Besides, the CCNDC was able to take advantage of historic preservation tax credits because the building is listed on the National Register of Historic Places.

Green techniques can also be incorporated into smaller projects, says the ReUse Center’s Zimmerman. The center recently completed what Zimmerman calls a model en-house – a permanent exhibit showcasing green design and construction techniques.

Creating your own en-house is easier than you might think, Zimmerman observes. Reusing materials – purchasing that new kitchen table secondhand, for instance – is one simple environmentally sound move.

Using organic cleaning products and materials with recycled content are others.

And if you picture a thoroughly green home as one made out of straw and mud or with large solar panels looking as if they had landed on the roof, think again.

"If you built an en-house and you looked at it from the street it would look just like any other house, but it might look a little nicer," insists Zimmerman.

The home would have large picture windows and several trees to make use of maximum lighting and shade. The lawn would look natural, rather than like AstroTurf. The environmentally sound construction materials – siding made from recycled aluminum or lumber made from recycled plastic and sawdust, for instance – would resemble traditional building materials and be just as sturdy, if not more so. And a wide range of environmentally sound building materials are produced and sold locally.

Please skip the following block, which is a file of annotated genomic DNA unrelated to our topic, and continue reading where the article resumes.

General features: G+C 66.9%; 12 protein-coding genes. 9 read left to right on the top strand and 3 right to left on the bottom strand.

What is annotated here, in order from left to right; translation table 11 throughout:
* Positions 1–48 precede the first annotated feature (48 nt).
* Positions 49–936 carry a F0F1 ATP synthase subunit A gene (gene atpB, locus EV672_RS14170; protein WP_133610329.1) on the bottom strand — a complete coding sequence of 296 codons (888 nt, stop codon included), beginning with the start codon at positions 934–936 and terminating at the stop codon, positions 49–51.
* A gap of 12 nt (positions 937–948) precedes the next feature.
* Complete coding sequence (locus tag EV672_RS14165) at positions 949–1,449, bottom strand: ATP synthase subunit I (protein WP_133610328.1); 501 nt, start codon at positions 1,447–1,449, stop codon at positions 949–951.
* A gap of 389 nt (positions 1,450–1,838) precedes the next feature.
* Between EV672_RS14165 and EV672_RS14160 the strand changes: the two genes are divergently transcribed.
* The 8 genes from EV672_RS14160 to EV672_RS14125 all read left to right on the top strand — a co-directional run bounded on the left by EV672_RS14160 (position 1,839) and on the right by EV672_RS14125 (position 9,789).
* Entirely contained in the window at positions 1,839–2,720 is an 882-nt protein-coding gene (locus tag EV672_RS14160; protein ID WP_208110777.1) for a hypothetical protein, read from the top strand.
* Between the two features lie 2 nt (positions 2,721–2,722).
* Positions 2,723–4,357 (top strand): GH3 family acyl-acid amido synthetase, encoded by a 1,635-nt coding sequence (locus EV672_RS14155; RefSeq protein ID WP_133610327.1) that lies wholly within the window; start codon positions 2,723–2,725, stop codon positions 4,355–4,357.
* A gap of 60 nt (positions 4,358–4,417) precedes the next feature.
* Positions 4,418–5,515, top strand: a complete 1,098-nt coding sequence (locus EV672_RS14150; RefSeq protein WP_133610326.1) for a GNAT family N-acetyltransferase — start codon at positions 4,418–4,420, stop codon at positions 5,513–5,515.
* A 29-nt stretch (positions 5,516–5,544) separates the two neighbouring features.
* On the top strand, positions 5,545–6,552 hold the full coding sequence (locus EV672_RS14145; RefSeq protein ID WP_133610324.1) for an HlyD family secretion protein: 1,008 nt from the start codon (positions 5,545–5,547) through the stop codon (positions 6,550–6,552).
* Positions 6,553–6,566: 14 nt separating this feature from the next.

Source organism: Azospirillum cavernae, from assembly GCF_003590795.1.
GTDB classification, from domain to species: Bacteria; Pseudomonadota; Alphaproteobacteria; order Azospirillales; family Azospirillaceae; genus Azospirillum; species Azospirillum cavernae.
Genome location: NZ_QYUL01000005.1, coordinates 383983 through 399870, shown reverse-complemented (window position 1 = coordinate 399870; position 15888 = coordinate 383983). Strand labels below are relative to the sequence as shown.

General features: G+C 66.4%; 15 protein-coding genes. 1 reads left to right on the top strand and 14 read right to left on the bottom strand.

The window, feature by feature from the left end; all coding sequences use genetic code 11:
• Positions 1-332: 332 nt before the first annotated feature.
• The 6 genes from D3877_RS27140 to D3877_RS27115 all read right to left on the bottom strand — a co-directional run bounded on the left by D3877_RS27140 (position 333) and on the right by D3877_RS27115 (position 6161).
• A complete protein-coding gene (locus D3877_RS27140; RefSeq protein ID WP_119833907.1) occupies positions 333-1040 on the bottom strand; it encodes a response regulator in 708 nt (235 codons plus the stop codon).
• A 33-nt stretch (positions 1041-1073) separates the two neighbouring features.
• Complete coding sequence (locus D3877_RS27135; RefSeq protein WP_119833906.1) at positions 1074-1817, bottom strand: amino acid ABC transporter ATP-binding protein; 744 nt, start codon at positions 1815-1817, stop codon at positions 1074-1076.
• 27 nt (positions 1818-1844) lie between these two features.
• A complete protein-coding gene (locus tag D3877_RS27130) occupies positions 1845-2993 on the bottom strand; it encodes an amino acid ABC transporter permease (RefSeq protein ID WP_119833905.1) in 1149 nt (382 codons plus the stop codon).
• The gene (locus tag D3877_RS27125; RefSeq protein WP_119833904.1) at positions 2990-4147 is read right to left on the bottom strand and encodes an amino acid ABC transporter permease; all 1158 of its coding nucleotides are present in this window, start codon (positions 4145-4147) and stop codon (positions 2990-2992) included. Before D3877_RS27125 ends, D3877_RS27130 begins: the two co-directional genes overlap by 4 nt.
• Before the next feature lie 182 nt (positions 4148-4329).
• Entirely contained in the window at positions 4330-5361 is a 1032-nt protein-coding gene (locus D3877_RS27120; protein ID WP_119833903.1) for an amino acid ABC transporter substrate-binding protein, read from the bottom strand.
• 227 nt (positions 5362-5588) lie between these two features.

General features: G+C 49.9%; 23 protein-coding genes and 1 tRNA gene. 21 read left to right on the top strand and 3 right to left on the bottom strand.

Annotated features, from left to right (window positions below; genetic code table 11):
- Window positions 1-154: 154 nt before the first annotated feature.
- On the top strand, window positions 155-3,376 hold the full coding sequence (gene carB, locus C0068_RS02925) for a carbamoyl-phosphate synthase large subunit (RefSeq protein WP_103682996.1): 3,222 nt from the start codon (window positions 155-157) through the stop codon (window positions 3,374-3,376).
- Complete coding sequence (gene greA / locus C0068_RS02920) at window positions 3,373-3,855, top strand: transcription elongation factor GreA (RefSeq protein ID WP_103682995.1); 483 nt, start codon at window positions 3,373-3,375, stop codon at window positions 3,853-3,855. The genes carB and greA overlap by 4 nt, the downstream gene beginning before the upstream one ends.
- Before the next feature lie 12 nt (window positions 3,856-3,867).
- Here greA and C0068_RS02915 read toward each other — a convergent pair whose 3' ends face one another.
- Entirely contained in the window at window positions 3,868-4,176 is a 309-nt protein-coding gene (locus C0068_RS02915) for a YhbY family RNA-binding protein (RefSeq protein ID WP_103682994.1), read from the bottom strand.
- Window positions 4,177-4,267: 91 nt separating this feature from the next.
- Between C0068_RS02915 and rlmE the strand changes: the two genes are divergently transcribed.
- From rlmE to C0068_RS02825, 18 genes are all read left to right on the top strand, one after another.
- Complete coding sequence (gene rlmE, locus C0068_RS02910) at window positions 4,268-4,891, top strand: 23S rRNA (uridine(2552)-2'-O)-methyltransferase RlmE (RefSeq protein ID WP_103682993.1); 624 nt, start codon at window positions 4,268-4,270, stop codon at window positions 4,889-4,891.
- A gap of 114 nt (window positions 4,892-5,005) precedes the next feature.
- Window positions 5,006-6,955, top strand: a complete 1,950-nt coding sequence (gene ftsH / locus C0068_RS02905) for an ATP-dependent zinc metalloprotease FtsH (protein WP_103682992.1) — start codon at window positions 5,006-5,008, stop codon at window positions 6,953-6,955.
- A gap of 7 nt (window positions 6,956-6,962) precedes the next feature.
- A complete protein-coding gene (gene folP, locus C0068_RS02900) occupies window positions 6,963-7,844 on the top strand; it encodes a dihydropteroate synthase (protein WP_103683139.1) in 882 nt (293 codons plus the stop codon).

But building an en-house is more about attitude than attributes, says Zimmerman.

"There’s no magic to green building. Anyone can design an en-house," he says. "It’s really more just a way of thinking, a way of going about it."

For CCNDC’s Cronvich, it will be the way of going about it from here on out.

"We’ve learned that this is the way to do it for the future. Keep things going sustainable. Sustainable for the environment, sustainable operating sense to keep our rents affordable," Cronvich enthuses. "For us, that’s truly sustainable."

Building a green classroom

For a large-scale green building project to be successful, it should have a point person working with the various contractors and engineers to oversee their design materials and techniques, says Peter Reppe, a graduate student in the University of Michigan’s School of Natural Resources and Environment.

As his graduate assistantship, Reppe is overseeing the renovation and expansion of the university’s 80,000-square-foot Dana Building, where the school is housed.

Because environmental sustainability became an issue for the building only after planning for its renovation had begun, Reppe says the "Greening of Dana," as the project is dubbed, has hit some snags.

"I guess that’s one of the big lessons. If you don’t have anyone that’s full-time committed to it or (who) works with the planners in their office, it’s just a lot of follow-up and creating twice as much work, because you’re trying to change science that they’re used to," he says.

In addition to the use of salvaged and recycled materials, the Greening of Dana incorporates several energy-saving devices, such as skylights and daylight sensors.

Reppe and others working on the project plan to initiate an education program so that those using the building can achieve maximum energy conservation and, says Reppe, "learn from the building about the relationships between our daily behavior and our environment."